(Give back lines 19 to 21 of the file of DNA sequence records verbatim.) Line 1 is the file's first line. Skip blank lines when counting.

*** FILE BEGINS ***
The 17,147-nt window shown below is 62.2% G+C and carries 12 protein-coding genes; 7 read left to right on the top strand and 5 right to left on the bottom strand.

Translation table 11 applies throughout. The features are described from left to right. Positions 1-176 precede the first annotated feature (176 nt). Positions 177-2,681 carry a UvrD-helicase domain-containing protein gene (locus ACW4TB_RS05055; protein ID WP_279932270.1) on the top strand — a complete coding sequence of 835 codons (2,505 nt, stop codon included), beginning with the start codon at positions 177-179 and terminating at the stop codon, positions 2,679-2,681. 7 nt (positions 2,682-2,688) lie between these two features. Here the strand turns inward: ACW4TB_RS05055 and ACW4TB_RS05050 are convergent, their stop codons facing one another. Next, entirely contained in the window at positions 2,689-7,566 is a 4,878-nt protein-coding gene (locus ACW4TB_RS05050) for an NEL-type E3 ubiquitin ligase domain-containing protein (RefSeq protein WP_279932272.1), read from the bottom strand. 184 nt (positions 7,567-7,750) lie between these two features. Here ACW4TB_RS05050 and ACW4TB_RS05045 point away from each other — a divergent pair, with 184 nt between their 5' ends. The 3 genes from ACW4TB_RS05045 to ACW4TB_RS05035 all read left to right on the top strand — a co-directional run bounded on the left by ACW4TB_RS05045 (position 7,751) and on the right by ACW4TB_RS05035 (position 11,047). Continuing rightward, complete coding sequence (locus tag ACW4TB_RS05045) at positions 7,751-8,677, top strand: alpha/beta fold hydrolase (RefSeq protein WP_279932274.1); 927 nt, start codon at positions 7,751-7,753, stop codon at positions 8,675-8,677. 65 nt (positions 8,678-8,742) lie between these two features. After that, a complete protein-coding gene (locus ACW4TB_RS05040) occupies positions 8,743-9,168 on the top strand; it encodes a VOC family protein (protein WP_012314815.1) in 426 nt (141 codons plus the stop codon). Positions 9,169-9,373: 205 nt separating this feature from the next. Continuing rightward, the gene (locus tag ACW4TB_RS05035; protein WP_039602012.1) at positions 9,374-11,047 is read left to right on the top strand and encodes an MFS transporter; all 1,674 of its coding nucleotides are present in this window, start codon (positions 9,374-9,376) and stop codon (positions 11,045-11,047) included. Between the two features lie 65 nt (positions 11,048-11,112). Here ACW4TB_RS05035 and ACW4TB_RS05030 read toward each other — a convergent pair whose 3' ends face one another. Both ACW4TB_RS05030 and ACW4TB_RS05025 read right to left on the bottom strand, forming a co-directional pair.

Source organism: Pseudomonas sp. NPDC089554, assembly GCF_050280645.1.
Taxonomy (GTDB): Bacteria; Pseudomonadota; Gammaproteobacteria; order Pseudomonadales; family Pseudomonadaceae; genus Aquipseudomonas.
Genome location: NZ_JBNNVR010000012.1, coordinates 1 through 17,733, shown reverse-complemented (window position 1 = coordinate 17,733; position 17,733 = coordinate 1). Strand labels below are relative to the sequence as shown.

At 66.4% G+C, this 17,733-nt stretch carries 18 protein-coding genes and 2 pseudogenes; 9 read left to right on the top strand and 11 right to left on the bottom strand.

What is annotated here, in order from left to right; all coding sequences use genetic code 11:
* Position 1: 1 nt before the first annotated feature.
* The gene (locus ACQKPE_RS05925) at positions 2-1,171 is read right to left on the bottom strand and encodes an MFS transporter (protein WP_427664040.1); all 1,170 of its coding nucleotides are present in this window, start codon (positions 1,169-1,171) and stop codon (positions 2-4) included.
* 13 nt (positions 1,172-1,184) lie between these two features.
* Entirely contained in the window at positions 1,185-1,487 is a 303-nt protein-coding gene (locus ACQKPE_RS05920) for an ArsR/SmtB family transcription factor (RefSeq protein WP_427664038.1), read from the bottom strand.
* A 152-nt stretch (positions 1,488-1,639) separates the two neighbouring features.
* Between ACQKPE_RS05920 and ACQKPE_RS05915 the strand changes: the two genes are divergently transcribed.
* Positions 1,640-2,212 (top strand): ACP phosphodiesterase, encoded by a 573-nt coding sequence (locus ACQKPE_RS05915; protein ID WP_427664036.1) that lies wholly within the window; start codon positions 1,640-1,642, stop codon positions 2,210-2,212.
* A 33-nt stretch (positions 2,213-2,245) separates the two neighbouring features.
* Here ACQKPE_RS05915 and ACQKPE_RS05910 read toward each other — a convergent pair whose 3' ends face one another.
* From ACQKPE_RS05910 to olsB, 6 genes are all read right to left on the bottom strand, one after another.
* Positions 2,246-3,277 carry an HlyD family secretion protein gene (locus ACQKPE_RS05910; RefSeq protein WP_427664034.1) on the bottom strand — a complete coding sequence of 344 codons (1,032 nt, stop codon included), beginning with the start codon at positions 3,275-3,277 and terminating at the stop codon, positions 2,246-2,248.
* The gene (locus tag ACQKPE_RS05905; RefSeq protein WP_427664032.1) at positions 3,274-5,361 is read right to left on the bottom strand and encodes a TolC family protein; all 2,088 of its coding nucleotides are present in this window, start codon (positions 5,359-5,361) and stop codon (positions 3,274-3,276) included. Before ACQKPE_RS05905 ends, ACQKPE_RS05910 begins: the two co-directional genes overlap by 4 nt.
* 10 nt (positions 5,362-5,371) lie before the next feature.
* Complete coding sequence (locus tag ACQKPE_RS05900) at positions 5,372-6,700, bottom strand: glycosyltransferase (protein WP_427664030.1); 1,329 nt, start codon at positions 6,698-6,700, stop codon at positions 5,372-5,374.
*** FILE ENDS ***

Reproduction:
* The gene (locus tag ACQKPE_RS05905; RefSeq protein WP_427664032.1) at positions 3,274-5,361 is read right to left on the bottom strand and encodes a TolC family protein; all 2,088 of its coding nucleotides are present in this window, start codon (positions 5,359-5,361) and stop codon (positions 3,274-3,276) included. Before ACQKPE_RS05905 ends, ACQKPE_RS05910 begins: the two co-directional genes overlap by 4 nt.
* 10 nt (positions 5,362-5,371) lie before the next feature.
* Complete coding sequence (locus tag ACQKPE_RS05900) at positions 5,372-6,700, bottom strand: glycosyltransferase (protein WP_427664030.1); 1,329 nt, start codon at positions 6,698-6,700, stop codon at positions 5,372-5,374.